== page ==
Not even its most loyal habitués would claim that Southend-on-Sea is a cultural Mecca. If they were honest, they would admit that it is just another of those faded and depressing seaside resorts that ring our south-eastern shores, crumbling reminders of the British determination to enjoy oneself come hell or high water, both of which Southend delivers.
Admittedly, further around the coast to the south, Brighton has contrived a raffish, Bohemian reputation that attracts a certain kind of louche visitor, but Southend has no reply other than an earthy cheerful vulgarity that qualifies it as the de facto capital of Essex. All of this is well known, but not until The Graduate was about to open at Southend’s Cliffs Pavilion Theatre did it become clear that, such is the noise and clamour of the town’s debauchery, some of the leading inhabitants are deaf. That is the most likely explanation for the outcry and expressions of profound disgust at the news that the actress Glynis Barber is declining to appear naked in the role of Mrs Robinson. For this news was no news at all.
On August 26, as the West End production of The Graduate prepared to embark on a national tour, The Times reported that Ms Barber had refused to “go nude” because she felt uncomfortable with the scene. A few days later, when the show reached Newcastle, the actress confirmed that she would not be following the example of other middle-aged women to play Mrs Robinson on stage, namely Kathleen Turner, Linda Gray, Jerry Hall, Anne Archer and Amanda Donohoe, all of whom shed their clothes for the famous 20-second scene.
“There were photographers in the audience taking pictures of Kathleen Turner. How revolting is that?” she told the Newcastle Evening Chronicle, such was the secrecy that she maintained in her determination to keep her kit on.
So how did the news of her non-nudity fail to reach the management of the Cliffs Pavilion Theatre until just a couple of weeks before the show was due to open? And why did they then take the extraordinary step of threatening to cancel the production unless she agreed to reveal her pudenda to the theatre-loving folk of Southend?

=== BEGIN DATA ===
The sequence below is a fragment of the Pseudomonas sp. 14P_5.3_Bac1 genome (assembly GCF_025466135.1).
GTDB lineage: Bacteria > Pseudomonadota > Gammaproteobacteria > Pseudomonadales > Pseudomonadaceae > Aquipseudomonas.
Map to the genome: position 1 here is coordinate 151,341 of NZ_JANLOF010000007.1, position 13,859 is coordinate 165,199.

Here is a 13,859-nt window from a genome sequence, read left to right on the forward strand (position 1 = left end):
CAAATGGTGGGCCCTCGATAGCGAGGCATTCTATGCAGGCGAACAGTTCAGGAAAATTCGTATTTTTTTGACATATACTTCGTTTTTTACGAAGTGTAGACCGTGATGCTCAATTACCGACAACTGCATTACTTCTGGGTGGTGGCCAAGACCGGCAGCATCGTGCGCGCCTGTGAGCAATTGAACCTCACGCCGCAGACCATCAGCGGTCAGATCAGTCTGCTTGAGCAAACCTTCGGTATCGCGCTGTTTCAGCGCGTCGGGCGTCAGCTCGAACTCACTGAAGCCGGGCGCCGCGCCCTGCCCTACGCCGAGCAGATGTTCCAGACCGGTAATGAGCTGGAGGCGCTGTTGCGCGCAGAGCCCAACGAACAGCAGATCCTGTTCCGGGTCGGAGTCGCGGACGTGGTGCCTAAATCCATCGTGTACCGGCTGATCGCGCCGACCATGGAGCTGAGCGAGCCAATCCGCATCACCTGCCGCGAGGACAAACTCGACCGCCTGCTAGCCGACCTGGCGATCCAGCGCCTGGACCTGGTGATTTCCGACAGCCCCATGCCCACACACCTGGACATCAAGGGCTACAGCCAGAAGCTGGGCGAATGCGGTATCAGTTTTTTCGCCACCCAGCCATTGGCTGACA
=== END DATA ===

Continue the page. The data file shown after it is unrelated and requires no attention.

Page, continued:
The answer is that it’s all to do with marketing. The faintly depressing fact is that when it became known that Kathleen Turner planned to reveal all in the West End production, interest in the show rocketed and the theatre took &£68,000 in advance ticket sales overnight. Provincial impresarios around the country looked on in envy. So it is understandable that in Southend the theatre managers rubbed their hands in glee (and perhaps salivated a little, too. Who knows?) when they heard the show was coming their way and that the lead was to be played by the glamorous Ms Barber, known to Essex lads the county over as Makepeace in the TV detective series Dempsey and Makepeace.
Without stopping to think, they printed the autumn season’s programme – and this is the best part – with warnings about nudity in The Graduate. This is modern marketing at its most disingenuous. For it is well known in artistic circles that nothing is better guaranteed to pull in the aesthetes than a caution such as, “Beware, this performance contains scenes of a violent and sexual nature and strong language.”
Long before The Graduate was due to reach Essex, there can scarcely have been a soul from Saffron Walden to Billericay who was unaware that the play involved a smidgeon of full-frontal wossname. So why the warning? It was, of course, a form of reassurance. “Yes, you are quite right,” says the subtext. “This is the one where the famous actress drops the towel and flashes her femininity.”
Had the warning been a genuine expression of caution, the theatre management would have mopped its brow in relief at the news that Ms Barber intended to keep the towel firmly around her waist. Thank heaven, they would have thought, no one is going to be scared away now. Instead, discovering that the play could proceed in safety, they threatened to cancel it.
There is another possibility. This is a litigious age and a theatre-goer attracted by the warning that Makepeace was scheduled to reveal her piece, and having paid for his ticket, discovered that she kept it hidden might feel cheated and aggrieved. There are precedents. When the producer of the TV drama about a lesbian love affair, Tipping the Velvet, declared that the production would be “absolutely filthy” the BBC switchboard received angry calls from viewers protesting that it was nothing like filthy enough.
Similarly, the Advertising Standards Authority (ASA) upheld a complaint from a patron of the Phoenix Dance Theatre who was disappointed when the troupe performed at Sadler’s Wells Theatre in London fully clothed. He said he had been deceived by a promotional leaflet showing two finely honed and naked performers leaping across the stage.
It can be only a matter of time before the ASA hears from its first fully authenticated dirty mac complainant.
In the meantime, those responsible for the lurid messages across cigarette packets should bear in mind the marketing axiom that when it comes to attracting business – nothing works quite like a warning. Or, as they say in Essex, it’s an especially attentive nudist who remembers a face.